Question to ponder today: How easy is it for you to forgive?
A lot of us would answer, “it depends on what the person did.” After all, some offenses are easier to forgive than others.
I think about this regarding myself. Spill something at my house? No problem forgiving that. Forget my name? It would be hypocritical of me not to forgive that, since I do it often enough (I mean forget other people’s names, I can usually remember my own). Cut me off in traffic? While that’s a tough one for some people, I can generally forgive that without wishing harm on the other driver.
But I will admit that there are scenarios for me where forgiveness is a lot harder. The biggest one? Family. You can go after me all you want, and in general I can forgive that. But if you go after my family … well, then we have a real problem.
And if you actually did harm to someone I love … my instinct would be to pay you back. I would certainly struggle with wishing you well. And forgiveness? That would be tough.
So I ask you for a moment to consider the family of Botham Jean, a young man who was killed by an off-duty police officer who says she mistook his apartment for hers. The case, which took place in Dallas, Texas, caught a lot of attention because Jean was black and the officer, Amber Guyger, is white.
According to the article I read on www.abcnews.go.com, Guyger was found guilty of murder. The same jury that convicted her proceeded to sentence her to 10 years in prison.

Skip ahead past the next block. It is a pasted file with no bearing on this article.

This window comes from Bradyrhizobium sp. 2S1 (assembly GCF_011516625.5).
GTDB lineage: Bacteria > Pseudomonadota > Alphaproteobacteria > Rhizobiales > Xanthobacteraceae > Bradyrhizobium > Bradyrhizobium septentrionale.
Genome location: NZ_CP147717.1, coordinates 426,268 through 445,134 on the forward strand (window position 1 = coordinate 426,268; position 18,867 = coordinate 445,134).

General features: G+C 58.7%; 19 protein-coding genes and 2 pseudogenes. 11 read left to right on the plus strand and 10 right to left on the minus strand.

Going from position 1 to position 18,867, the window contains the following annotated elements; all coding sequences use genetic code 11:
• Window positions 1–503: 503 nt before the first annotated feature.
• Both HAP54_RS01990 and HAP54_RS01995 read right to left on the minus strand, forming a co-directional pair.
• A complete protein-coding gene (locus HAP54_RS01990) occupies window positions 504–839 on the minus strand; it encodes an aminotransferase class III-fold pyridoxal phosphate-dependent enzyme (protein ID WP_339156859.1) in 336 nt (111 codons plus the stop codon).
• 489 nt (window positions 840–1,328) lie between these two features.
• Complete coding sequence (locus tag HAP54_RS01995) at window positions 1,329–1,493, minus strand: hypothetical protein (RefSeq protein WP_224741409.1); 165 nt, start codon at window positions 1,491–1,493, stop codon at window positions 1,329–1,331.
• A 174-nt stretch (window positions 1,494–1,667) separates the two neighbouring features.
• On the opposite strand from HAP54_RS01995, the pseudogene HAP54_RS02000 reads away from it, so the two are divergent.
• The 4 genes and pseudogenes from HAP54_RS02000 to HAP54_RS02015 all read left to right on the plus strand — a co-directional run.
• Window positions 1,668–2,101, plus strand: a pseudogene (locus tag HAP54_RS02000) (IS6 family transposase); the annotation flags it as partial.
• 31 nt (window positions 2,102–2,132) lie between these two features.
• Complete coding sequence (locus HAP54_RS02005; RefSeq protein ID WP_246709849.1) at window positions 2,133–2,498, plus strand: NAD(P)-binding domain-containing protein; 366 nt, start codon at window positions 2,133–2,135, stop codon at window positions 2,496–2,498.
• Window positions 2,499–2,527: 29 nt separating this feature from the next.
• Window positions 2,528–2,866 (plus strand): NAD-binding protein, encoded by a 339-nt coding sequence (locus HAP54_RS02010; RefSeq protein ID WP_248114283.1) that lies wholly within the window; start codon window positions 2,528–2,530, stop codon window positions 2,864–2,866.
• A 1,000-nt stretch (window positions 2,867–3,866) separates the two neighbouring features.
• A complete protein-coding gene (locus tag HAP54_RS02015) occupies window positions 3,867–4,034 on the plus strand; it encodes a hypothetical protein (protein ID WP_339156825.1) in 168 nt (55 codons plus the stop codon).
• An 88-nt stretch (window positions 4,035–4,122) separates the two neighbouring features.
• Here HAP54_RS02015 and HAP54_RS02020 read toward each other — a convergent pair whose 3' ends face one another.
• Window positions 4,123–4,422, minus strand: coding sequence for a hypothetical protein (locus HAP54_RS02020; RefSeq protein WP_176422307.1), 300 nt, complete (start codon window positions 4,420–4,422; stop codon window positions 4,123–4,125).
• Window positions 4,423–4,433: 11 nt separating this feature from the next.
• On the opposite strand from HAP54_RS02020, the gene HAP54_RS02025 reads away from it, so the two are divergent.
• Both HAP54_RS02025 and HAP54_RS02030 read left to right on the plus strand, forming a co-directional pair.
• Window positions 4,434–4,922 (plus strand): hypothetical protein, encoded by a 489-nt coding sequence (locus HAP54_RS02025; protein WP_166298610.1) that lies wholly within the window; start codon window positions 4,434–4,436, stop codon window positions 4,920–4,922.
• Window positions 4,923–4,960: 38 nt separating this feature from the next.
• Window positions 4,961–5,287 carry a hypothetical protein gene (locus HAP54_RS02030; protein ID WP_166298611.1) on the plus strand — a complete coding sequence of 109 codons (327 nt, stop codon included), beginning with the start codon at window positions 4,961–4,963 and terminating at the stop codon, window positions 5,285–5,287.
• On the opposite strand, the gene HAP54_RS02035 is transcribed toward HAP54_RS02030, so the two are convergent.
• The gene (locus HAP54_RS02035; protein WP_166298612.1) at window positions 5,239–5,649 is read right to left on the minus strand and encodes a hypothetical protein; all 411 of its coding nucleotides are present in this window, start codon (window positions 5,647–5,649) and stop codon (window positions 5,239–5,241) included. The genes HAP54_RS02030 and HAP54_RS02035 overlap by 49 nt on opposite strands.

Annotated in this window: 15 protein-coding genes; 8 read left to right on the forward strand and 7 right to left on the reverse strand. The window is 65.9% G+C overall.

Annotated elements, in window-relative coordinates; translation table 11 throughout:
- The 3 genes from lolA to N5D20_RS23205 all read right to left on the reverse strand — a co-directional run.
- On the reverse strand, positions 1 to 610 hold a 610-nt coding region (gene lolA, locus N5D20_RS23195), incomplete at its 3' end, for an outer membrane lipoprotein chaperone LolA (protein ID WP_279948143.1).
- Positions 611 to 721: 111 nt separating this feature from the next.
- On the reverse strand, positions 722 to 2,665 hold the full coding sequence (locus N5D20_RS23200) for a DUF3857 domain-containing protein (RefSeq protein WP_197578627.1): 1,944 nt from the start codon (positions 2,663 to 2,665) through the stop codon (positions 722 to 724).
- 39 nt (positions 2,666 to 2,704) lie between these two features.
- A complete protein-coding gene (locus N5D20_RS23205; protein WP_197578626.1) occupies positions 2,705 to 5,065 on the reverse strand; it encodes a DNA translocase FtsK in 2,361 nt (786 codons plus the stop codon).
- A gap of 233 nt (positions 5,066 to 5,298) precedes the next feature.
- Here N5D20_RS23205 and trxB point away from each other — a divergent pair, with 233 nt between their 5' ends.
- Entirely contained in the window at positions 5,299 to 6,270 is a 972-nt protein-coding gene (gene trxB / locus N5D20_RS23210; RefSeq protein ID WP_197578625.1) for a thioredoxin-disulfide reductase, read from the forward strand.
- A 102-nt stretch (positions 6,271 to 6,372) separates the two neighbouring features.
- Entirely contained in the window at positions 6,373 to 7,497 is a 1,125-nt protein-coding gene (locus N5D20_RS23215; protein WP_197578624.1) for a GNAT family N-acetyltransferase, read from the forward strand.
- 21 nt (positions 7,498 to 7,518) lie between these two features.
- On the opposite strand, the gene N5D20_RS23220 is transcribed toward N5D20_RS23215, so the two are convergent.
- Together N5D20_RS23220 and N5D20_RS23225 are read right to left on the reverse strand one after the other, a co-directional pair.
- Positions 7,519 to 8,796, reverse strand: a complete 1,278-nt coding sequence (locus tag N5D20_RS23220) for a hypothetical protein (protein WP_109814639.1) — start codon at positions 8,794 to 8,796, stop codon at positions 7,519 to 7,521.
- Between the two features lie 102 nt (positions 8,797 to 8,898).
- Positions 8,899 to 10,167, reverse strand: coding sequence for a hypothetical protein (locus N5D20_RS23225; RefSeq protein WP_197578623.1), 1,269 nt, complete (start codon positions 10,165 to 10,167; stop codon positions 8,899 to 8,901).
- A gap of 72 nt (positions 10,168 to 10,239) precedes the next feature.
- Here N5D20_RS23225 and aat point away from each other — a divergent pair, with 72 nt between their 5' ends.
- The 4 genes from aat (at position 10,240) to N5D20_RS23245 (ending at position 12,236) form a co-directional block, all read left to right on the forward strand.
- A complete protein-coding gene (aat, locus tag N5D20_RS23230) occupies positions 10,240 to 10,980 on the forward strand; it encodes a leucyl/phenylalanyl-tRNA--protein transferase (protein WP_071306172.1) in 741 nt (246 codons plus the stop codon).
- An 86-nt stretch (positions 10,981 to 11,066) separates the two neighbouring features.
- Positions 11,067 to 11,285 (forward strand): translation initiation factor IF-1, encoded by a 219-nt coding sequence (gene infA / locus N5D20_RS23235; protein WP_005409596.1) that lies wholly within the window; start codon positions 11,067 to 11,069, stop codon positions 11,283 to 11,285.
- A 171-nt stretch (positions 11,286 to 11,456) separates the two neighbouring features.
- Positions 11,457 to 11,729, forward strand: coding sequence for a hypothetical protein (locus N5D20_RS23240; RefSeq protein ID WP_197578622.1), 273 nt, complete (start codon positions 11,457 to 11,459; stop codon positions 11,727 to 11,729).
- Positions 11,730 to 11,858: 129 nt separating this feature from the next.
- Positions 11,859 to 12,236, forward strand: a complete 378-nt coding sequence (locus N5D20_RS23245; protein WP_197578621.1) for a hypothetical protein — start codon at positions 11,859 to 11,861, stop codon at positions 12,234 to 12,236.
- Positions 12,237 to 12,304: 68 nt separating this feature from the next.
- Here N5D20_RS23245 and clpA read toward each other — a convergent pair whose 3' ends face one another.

Not everyone was happy with that sentence. The District Attorney had suggested that she be incarcerated a minimum of 28 years — one for each year of Jean’s life. Most of the victim’s family seemed to feel it was too light a sentence.
But then there was Brandt Jean, the 18-year-old brother of Botham Jean. He took the stand (apparently after the sentencing) and spoke directly to Guyger.
He told her that “I love you just like anyone else.” He said he forgave her and that if she went to God and asked Him, He would forgive her too.
The young man didn’t look totally comfortable on the stand but pressed on. He said that he thought his brother would want the best for her, and he did as well. That the best thing would be for her to give her life to Christ.
Then, he asked the judge if he could hug Guyger. He wanted to embrace the woman who’d needlessly taken the life of his brother. Get that?
The judge granted his request, and in front of the judge’s bench Brandt Jean embraced a weeping Guyger.
At this point in the video, I admit it got a bit dusty in my office.
Could you do that? Could you forgive the killer of your loved one and wish the best for them? Could you then embrace them and give them comfort?
I want to say I’m that good, but I don’t know if I am. I don’t know if I could sit there merely a few months or a year after the event and say I forgave the person and mean it. It would be hard. It would mean laying aside my own pain and being merciful to someone who didn’t deserve it.
I hope I can become that kind of person. But I hope I never have to find out if I’m capable of that kind of forgiveness. Brandt Jean was, and for that he’s my hero.